Recording a verdict of accidental death, deputy coroner Alan Walsh said: "This is an inquest of utmost tragedy." There are 14,000 PCSOs who have the power to issue fines for anti-social behaviour, public disorder and motoring offences. They are cheaper to train and to employ than regular officers and were introduced by the then Home Secretary David Blunkett in 2002.


Jena: Black thuggery being swept under the carpet

Now we love Mychal Bell, the star of the 2006 Jena (La.) High School football team, the teenage boy who has sat in jail since December for his role in a six-on-one beatdown of a fellow student. Thursday, thousands of us, proud African-Americans, expressed our devotion to and desire to see justice for the “Jena Six,” the half-dozen black students who knocked unconscious, kicked and stomped a white classmate.

Jesse Jackson compared Thursday’s rallies in Jena to the protests and marches that used to take place in cities like Selma, Ala., in the 1960s. Al Sharpton claimed Thursday’s peaceful demonstrations were to highlight racial inequities in the criminal justice system.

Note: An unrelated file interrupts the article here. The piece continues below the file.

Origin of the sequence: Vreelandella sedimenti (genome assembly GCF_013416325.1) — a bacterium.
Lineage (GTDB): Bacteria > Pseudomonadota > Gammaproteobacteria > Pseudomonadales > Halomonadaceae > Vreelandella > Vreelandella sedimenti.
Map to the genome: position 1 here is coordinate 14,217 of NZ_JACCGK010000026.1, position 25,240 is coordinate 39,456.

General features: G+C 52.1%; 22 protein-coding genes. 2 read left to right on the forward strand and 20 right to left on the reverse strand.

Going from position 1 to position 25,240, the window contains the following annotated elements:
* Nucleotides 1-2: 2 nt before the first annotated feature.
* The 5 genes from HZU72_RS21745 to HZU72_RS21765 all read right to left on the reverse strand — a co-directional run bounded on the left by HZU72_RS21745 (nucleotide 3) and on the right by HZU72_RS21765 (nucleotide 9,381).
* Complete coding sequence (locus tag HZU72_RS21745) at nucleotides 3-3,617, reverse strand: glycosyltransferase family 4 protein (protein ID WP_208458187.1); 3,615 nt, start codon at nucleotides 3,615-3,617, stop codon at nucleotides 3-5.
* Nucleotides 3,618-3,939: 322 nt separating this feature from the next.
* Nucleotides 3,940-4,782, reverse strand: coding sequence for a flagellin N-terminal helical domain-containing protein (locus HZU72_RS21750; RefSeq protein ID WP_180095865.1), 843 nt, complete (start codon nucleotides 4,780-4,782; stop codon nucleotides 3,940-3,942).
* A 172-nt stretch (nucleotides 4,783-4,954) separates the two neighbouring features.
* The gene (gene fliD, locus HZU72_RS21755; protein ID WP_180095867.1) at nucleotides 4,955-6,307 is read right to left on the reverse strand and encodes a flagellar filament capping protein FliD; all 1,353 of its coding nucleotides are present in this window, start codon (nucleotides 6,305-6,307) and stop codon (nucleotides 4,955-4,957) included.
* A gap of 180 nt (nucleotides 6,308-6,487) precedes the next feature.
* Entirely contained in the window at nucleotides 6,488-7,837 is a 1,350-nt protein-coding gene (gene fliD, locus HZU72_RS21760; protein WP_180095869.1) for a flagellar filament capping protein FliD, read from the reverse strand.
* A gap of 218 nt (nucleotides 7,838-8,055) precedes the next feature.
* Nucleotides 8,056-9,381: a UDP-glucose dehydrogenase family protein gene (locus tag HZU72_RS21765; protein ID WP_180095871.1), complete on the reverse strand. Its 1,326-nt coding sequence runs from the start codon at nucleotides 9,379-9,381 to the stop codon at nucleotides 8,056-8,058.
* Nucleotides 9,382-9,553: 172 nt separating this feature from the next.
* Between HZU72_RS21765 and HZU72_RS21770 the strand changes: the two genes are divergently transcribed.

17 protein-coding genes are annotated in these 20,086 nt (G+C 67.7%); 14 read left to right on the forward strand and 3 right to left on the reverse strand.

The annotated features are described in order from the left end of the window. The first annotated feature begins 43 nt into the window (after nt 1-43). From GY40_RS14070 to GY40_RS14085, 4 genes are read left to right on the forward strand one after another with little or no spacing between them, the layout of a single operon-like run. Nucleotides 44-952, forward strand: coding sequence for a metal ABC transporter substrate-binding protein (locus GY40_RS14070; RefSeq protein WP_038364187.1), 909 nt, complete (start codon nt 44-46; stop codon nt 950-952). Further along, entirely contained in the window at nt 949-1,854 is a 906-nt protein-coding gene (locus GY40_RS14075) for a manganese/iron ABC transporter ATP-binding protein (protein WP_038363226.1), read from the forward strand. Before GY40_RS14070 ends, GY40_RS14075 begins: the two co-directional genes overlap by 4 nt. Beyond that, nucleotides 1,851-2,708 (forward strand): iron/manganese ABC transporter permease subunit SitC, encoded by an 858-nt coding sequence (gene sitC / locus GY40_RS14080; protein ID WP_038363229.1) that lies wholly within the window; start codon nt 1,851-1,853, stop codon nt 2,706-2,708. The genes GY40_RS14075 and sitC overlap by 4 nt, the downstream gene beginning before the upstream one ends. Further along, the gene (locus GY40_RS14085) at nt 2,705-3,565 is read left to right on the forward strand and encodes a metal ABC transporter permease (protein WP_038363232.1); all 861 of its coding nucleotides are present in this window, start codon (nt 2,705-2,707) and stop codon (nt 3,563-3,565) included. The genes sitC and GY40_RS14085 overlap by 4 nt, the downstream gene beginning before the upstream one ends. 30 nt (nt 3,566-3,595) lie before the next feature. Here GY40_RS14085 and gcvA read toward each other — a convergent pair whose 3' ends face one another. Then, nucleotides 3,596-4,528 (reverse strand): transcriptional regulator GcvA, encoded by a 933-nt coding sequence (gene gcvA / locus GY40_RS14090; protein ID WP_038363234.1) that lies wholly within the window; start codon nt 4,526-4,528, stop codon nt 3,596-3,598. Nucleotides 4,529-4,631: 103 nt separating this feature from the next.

Jesse and Al, as they’re prone to do, served a kernel of truth stacked on a mountain of lies. There are undeniable racial and economic inequities in our criminal justice system, and from afar the “Jena Six” rallies certainly looked and felt like the righteous protests of the 1960s. ut the reality is Thursday’s protests are just another sign that we remain deeply locked in denial about the path we need to travel today for true American liberation, equality and power in the new millennium.